Weekly Roundup

Posted April 8th 2016


Messaging Services & Conversational Interfaces

  • As messaging apps boom, brands tiptoe in: Gatorade is one of a growing parade of brands eager to reach people inside messaging apps. With at least 1.4 billion monthly users collectively worldwide, apps such as Snapchat, WhatsApp and Kik, and Weixin and Line in Asia, have become the main daily hangout for many young people, sometimes even surpassing the time they spend on social networks and playing games. But should brands insert themselves into one of the most personal activities online? [via New York Times
  • What exactly are conversational interfaces?: A conversational interface is any UI that mimics chatting with a real human. Right now, there are two basic types of conversational interfaces. There are voice assistants, which you talk to, and there are chatbots, which you type to. I’d also probably distinguish a third “fake” kind of conversational interface: the pseudo-chatbot, which mimics a chatbot in appearance but is really a traditional point-and-click GUI. Microsoft Clippy and Quartz’s weird text-messaging news app are good examples of pseudo-chatbots—they borrow the visuals of a chatbot but don’t actually allow you to converse beyond their canned responses. [via Fast Company]
  • Kik beats Facebook to launching a bot store: Pretty soon, any messaging app that doesn’t have a platform for bots will be seriously left behind. With this in mind, the messaging app that’s big with America’s youth has launched a bot store and developer platform to support it. For example, at launch, there’s a bot that inserts relevant Vine videos into your chats at your request, similar to Giphy’s insanely popular Slack integration. A Weather Channel bot can tell you the forecast on demand or send you a regular update, and if you’re looking for beauty tips, Sephora‘s bot has you covered. [via The Next Web]


The Business of Mixed Reality

  • How virtual reality will revolutionize multiple industries: Virtual and augmented reality isn’t just the new cool thing. Serious reports are signaling tectonic shifts poised to disrupt a wide range of businesses (including video games, healthcare, real estate, engineering, education). According to a recent report from Goldman Sachs Research, VR and AR have the potential to become the next big computing platform. The report indicates that “VR and AR can reshape existing ways of doing things, from buying a new home to interacting with a doctor or watching a concert.” [via Media Shift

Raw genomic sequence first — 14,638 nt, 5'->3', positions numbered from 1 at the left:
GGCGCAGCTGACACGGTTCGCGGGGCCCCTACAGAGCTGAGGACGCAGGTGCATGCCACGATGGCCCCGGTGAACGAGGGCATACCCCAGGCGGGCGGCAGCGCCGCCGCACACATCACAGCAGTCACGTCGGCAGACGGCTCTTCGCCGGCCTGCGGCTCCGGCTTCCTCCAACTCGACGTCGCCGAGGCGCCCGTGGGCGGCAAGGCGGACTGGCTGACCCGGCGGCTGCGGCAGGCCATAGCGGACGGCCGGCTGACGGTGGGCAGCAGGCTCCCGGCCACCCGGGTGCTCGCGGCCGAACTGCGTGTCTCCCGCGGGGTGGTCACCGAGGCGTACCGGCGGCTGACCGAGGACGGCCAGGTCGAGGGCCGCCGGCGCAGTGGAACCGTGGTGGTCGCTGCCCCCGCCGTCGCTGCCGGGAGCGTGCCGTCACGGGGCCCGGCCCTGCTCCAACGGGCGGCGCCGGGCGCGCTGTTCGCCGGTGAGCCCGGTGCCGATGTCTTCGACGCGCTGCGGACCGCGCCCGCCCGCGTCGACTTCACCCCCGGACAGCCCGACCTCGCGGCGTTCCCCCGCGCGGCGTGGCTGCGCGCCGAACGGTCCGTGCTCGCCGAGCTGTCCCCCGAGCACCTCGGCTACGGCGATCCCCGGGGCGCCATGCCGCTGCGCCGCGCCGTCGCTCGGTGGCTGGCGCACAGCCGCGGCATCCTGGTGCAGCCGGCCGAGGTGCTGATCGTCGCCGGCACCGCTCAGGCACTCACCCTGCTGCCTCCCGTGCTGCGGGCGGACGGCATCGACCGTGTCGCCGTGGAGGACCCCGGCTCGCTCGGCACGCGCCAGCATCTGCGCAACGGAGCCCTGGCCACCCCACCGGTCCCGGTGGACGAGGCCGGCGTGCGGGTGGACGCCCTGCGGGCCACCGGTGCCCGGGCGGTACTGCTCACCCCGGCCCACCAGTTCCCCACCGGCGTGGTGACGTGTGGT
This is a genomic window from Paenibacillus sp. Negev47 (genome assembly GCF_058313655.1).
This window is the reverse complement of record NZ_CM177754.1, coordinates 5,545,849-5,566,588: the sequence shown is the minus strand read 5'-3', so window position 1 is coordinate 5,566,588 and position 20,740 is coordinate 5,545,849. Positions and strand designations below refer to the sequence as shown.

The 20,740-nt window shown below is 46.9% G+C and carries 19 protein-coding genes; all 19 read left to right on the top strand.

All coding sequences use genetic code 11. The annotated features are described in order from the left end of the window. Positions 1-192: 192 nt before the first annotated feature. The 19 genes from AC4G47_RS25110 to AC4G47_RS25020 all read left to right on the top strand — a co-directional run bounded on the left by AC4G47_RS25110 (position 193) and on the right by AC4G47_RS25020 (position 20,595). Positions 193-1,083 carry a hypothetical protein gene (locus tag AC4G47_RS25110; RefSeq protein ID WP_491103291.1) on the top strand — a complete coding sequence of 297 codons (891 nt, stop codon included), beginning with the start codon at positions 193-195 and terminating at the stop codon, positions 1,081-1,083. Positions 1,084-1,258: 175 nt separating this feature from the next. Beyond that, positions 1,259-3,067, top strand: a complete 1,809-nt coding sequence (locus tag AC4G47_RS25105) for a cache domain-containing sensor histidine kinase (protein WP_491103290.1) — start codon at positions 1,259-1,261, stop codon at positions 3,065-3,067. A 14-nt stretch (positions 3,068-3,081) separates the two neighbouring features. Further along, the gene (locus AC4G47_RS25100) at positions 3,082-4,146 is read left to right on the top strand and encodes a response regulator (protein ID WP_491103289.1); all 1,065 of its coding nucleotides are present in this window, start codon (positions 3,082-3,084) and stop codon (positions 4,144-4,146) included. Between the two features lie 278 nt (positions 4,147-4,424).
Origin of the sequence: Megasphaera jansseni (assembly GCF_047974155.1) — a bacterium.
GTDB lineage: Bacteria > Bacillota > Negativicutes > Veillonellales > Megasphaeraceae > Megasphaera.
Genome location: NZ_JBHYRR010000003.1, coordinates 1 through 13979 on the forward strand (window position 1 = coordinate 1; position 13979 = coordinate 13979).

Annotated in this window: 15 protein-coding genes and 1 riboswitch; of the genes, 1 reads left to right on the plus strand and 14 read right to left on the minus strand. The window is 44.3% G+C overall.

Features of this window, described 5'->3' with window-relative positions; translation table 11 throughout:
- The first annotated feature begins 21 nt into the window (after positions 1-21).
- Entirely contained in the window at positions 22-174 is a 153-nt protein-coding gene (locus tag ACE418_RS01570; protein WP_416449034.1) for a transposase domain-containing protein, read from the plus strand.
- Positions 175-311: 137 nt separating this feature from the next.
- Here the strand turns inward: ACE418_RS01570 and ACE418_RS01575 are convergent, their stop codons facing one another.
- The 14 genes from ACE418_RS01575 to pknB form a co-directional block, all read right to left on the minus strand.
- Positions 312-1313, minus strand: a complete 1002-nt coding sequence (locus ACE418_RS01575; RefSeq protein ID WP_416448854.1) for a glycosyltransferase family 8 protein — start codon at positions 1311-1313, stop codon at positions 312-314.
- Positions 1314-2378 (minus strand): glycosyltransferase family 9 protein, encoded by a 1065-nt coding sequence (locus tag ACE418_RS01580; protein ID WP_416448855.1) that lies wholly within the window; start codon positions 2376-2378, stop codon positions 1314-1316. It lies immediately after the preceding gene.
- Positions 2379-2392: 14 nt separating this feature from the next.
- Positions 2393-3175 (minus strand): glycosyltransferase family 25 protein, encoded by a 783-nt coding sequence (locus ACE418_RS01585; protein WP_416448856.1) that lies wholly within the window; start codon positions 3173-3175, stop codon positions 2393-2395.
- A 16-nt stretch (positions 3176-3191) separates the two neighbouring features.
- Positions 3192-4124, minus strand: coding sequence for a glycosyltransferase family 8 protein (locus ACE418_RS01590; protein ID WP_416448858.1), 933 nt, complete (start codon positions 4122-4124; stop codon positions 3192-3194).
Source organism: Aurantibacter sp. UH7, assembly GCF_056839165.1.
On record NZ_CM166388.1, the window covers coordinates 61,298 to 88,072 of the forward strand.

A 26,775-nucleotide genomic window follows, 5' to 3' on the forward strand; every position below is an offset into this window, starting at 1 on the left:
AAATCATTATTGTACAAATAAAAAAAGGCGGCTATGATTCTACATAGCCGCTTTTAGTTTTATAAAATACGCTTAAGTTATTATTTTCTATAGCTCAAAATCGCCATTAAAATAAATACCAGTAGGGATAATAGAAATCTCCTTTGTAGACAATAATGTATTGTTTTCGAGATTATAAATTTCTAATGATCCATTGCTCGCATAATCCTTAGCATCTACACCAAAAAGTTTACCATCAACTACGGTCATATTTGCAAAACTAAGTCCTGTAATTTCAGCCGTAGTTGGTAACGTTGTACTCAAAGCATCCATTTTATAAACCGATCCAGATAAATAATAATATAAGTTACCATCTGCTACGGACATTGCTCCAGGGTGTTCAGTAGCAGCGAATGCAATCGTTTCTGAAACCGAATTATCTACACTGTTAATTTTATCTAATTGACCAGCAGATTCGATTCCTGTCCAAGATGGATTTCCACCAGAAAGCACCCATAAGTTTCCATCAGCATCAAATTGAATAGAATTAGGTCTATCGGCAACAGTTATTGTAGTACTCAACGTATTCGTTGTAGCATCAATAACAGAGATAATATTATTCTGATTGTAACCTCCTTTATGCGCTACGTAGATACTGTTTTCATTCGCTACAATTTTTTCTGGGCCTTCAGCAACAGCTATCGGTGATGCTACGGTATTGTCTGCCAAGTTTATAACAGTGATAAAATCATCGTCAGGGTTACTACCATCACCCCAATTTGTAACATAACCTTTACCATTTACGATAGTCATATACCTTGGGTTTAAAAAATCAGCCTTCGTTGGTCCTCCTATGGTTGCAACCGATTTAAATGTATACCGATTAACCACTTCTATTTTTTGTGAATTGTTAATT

• BMW and Ikea are using VR to create and sell products: BMW has used VR to develop cars since the ’90s, but now the company is using Vive and its advanced display and tracking technology for greater flexibility in how the technology is used throughout the company. Ikea has turned kitchen remodelling into virtual reality game. Users can change the cabinet and drawer colors for three different kitchens, and view it from the height of a child or adult. [via Upload VR]
  • Why a virtual reality web may never happen: What if you could browse the web in virtual reality? Just imagine the potential. Hyperlinks could take you not to Wikipedia pages about history, but right to the landscapes of ancient cultures, immersing you in plagues and art and war. Recipe sites could give you smell-o-vision cooking simulations. Message boards could become face-to-face chats. The web as we know it could become tangible, interactive, and more immersive than ever. In fact, you can browse a VR web today. But there’s a catch. It’s not very good. And it’s not what you’d call a “web.” [via Fast Co.Design]